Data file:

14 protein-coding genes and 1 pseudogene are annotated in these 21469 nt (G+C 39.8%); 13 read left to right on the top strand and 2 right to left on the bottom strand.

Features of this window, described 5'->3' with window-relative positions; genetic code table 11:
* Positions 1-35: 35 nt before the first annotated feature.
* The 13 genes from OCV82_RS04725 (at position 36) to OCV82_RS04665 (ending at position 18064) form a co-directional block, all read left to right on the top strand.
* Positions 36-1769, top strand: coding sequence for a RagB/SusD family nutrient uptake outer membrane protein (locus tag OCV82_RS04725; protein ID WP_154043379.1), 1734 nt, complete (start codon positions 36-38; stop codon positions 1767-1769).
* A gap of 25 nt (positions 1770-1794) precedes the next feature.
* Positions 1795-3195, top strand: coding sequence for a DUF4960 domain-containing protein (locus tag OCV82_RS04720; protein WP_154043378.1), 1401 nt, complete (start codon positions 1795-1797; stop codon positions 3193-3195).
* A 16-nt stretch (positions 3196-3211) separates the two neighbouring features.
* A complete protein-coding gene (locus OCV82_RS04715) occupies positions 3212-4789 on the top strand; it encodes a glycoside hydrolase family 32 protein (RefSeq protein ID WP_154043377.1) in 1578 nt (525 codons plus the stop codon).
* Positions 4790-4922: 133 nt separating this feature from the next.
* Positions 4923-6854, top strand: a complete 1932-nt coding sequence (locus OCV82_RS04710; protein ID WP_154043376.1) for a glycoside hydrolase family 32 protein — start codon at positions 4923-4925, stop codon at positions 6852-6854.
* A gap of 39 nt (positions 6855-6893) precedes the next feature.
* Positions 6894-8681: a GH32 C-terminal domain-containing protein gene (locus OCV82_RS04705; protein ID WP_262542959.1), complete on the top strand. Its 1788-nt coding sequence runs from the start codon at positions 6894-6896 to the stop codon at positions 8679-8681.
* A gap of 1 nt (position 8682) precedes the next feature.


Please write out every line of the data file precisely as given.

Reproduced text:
14 protein-coding genes and 1 pseudogene are annotated in these 21469 nt (G+C 39.8%); 13 read left to right on the top strand and 2 right to left on the bottom strand.

Features of this window, described 5'->3' with window-relative positions; genetic code table 11:
* Positions 1-35: 35 nt before the first annotated feature.
* The 13 genes from OCV82_RS04725 (at position 36) to OCV82_RS04665 (ending at position 18064) form a co-directional block, all read left to right on the top strand.
* Positions 36-1769, top strand: coding sequence for a RagB/SusD family nutrient uptake outer membrane protein (locus tag OCV82_RS04725; protein ID WP_154043379.1), 1734 nt, complete (start codon positions 36-38; stop codon positions 1767-1769).
* A gap of 25 nt (positions 1770-1794) precedes the next feature.
* Positions 1795-3195, top strand: coding sequence for a DUF4960 domain-containing protein (locus tag OCV82_RS04720; protein WP_154043378.1), 1401 nt, complete (start codon positions 1795-1797; stop codon positions 3193-3195).
* A 16-nt stretch (positions 3196-3211) separates the two neighbouring features.
* A complete protein-coding gene (locus OCV82_RS04715) occupies positions 3212-4789 on the top strand; it encodes a glycoside hydrolase family 32 protein (RefSeq protein ID WP_154043377.1) in 1578 nt (525 codons plus the stop codon).
* Positions 4790-4922: 133 nt separating this feature from the next.
* Positions 4923-6854, top strand: a complete 1932-nt coding sequence (locus OCV82_RS04710; protein ID WP_154043376.1) for a glycoside hydrolase family 32 protein — start codon at positions 4923-4925, stop codon at positions 6852-6854.
* A gap of 39 nt (positions 6855-6893) precedes the next feature.
* Positions 6894-8681: a GH32 C-terminal domain-containing protein gene (locus OCV82_RS04705; protein ID WP_262542959.1), complete on the top strand. Its 1788-nt coding sequence runs from the start codon at positions 6894-6896 to the stop codon at positions 8679-8681.
* A gap of 1 nt (position 8682) precedes the next feature.